Since then I’ve worked as everything from chauffeur to night clerk, to florist, to meter reader. So far I’ve managed to leave all jobs under my own power. A brief career as a school teacher was soon abandoned. The last straw was the day a tenth grader mistook me for a fellow pupil.

   I write mystery stories for three reasons: (1) I like to read them; (2) a good share of the better writing being done (setting my own stuff tenderly aside) can be credited to mystery writers; (3) my first stories sold were mysteries.

   My own reading tastes vary widely from Hilton to Hammett. I like my share of realism, but I don’t favor the theory that the supernatural and abnormal are out-of-date in mystery writing, or ever have been since Poe.

Thorne Lee: The Fox and the Hound

   The Fox and the Hound is my first novel. I use a pseudonym for the reason that my own name is invariably misspelled or mispronounced, or both. Thorne Lee is an abbreviation based on the first and last syllables of my name.

   I like to work in old, ragged clothes. As a writer I have found that desire easy to satisfy. My wife, Betty, says I am probably the only scarecrow to write a novel.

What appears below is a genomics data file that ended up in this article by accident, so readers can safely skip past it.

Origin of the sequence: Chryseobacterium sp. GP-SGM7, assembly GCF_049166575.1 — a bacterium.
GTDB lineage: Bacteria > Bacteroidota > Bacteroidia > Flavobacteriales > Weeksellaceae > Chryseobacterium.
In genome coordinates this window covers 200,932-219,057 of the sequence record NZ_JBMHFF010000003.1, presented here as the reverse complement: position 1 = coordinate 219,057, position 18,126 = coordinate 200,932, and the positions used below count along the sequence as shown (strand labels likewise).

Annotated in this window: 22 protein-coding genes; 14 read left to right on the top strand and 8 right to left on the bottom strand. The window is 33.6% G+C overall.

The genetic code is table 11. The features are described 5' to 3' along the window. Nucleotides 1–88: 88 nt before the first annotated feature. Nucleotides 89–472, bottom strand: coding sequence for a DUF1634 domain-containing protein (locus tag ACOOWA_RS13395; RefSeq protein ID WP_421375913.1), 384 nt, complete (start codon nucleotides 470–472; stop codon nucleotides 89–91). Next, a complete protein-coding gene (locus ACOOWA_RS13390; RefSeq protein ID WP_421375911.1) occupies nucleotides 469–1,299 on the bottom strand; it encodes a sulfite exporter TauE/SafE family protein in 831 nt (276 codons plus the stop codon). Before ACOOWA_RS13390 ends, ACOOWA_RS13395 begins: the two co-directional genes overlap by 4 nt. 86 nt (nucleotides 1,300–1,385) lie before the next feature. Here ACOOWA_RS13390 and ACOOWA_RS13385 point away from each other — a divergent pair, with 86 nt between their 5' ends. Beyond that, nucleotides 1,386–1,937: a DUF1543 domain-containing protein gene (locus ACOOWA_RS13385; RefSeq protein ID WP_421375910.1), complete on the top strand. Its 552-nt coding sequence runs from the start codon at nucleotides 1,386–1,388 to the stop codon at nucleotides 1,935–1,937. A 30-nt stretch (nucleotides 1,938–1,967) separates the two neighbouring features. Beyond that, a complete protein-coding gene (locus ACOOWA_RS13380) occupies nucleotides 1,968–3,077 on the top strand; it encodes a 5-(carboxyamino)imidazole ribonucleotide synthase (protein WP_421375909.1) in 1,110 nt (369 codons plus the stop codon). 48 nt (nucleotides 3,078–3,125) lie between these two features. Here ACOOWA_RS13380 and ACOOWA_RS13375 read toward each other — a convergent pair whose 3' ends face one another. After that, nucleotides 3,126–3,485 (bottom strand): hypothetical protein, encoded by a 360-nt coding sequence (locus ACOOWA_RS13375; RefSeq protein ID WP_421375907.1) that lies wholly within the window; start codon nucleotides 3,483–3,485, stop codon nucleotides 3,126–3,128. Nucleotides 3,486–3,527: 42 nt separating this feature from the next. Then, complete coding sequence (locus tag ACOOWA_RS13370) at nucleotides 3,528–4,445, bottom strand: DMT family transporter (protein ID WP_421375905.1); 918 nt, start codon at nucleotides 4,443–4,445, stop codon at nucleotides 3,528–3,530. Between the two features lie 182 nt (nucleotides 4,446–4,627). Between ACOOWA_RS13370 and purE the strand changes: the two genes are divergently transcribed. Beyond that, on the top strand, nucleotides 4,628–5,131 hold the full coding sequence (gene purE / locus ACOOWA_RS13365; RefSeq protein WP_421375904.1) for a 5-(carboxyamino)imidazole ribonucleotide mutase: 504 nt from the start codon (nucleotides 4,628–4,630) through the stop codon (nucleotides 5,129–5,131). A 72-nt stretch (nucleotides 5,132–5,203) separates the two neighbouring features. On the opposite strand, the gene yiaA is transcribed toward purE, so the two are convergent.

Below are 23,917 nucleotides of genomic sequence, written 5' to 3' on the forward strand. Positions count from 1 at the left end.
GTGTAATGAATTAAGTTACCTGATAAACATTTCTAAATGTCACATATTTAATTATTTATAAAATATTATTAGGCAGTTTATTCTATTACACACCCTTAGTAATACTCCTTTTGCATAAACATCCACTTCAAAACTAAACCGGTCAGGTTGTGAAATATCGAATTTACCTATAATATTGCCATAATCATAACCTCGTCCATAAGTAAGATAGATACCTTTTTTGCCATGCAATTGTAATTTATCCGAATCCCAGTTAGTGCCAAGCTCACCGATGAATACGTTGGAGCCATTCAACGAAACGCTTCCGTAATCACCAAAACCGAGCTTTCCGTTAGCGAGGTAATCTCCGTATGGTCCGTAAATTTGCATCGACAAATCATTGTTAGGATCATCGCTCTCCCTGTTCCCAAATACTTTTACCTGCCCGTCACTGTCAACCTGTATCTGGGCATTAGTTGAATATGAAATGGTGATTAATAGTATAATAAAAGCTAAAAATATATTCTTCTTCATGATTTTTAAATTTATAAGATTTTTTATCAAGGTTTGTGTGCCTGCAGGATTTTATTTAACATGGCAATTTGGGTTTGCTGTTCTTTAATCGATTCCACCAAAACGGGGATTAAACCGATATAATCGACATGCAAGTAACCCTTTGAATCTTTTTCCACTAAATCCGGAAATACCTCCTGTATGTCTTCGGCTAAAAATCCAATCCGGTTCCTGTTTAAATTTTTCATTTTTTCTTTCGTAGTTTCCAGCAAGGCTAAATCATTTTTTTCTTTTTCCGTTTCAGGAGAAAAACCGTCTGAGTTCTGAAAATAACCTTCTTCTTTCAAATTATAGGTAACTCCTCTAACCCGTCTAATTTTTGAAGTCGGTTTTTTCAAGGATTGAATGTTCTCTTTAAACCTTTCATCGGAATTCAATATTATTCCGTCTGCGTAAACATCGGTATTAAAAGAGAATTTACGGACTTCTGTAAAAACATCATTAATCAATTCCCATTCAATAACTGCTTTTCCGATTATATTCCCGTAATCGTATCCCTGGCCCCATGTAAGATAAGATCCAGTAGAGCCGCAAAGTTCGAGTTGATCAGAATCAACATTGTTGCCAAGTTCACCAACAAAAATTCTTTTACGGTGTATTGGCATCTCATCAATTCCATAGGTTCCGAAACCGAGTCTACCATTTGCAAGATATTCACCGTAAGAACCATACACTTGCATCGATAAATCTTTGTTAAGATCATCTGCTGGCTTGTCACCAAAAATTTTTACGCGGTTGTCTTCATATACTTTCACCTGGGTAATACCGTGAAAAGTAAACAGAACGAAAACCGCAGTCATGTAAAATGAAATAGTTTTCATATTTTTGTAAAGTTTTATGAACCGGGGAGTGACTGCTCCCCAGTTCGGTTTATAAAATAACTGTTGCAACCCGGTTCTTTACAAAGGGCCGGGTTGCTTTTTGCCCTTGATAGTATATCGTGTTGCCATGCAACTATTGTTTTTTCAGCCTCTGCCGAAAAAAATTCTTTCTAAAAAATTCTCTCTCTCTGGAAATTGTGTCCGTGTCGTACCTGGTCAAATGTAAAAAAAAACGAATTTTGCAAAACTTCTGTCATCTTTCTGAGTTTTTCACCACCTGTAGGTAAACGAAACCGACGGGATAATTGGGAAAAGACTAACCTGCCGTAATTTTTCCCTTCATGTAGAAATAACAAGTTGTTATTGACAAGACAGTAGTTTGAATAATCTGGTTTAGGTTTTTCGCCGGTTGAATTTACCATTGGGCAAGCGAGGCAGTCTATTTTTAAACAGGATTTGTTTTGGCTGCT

I’ve been falsely accused of favoring red-headed heroines because my four-year-old daughter, Susan Leigh, has golden red hair.

   Our home is that place they write songs about, the San Fernando valley. I am working in an essential industry until the end of the war gives me “time to retire,” or until Uncle Sam looks with favor upon my bony physique. Even now I think I hear the old gentleman mumbling my name. Perhaps I’ll have that real-life adventure after all. If so, I know there will be a lot of good fellows with good intentions sharing that adventure.


   The series of stories featuring the detective duo of crippled Julian Renard and his Watson, Roger Bannister, appeared solely in Doc Savage, 1945-47. Here’s the complete list, with issue dates

       “The Shock Punch” — June 1945
       “The Britannica Sock” — January 1946
       “Who Rides a Tiger…” — April 1946
       “The Man Who Got Away With It” — August 1946
       “The Monster of Lazy Hook” — December 1946
       “There Was an Old Shoe” — May-June 1947